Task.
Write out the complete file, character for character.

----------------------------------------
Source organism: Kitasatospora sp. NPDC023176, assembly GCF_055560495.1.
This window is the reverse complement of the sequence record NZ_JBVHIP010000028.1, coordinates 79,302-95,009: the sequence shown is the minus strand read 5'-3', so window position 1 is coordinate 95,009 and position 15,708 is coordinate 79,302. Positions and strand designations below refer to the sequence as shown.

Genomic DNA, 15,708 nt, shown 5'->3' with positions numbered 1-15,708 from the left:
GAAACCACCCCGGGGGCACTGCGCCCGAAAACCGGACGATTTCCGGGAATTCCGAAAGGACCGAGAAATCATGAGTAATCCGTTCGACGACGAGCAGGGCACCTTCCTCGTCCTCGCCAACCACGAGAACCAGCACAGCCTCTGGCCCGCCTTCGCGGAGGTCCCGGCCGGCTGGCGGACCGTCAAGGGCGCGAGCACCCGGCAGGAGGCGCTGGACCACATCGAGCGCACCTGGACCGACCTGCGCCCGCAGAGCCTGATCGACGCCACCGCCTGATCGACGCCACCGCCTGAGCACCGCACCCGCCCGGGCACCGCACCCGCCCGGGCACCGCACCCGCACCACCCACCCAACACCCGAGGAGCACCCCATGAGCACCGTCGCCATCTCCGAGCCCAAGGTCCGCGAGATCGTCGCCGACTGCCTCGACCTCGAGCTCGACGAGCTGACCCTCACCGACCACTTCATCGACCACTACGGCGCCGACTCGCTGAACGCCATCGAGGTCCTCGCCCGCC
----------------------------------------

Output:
Source organism: Kitasatospora sp. NPDC023176, assembly GCF_055560495.1.
This window is the reverse complement of the sequence record NZ_JBVHIP010000028.1, coordinates 79,302-95,009: the sequence shown is the minus strand read 5'-3', so window position 1 is coordinate 95,009 and position 15,708 is coordinate 79,302. Positions and strand designations below refer to the sequence as shown.

Genomic DNA, 15,708 nt, shown 5'->3' with positions numbered 1-15,708 from the left:
GAAACCACCCCGGGGGCACTGCGCCCGAAAACCGGACGATTTCCGGGAATTCCGAAAGGACCGAGAAATCATGAGTAATCCGTTCGACGACGAGCAGGGCACCTTCCTCGTCCTCGCCAACCACGAGAACCAGCACAGCCTCTGGCCCGCCTTCGCGGAGGTCCCGGCCGGCTGGCGGACCGTCAAGGGCGCGAGCACCCGGCAGGAGGCGCTGGACCACATCGAGCGCACCTGGACCGACCTGCGCCCGCAGAGCCTGATCGACGCCACCGCCTGATCGACGCCACCGCCTGAGCACCGCACCCGCCCGGGCACCGCACCCGCCCGGGCACCGCACCCGCACCACCCACCCAACACCCGAGGAGCACCCCATGAGCACCGTCGCCATCTCCGAGCCCAAGGTCCGCGAGATCGTCGCCGACTGCCTCGACCTCGAGCTCGACGAGCTGACCCTCACCGACCACTTCATCGACCACTACGGCGCCGACTCGCTGAACGCCATCGAGGTCCTCGCCCGCC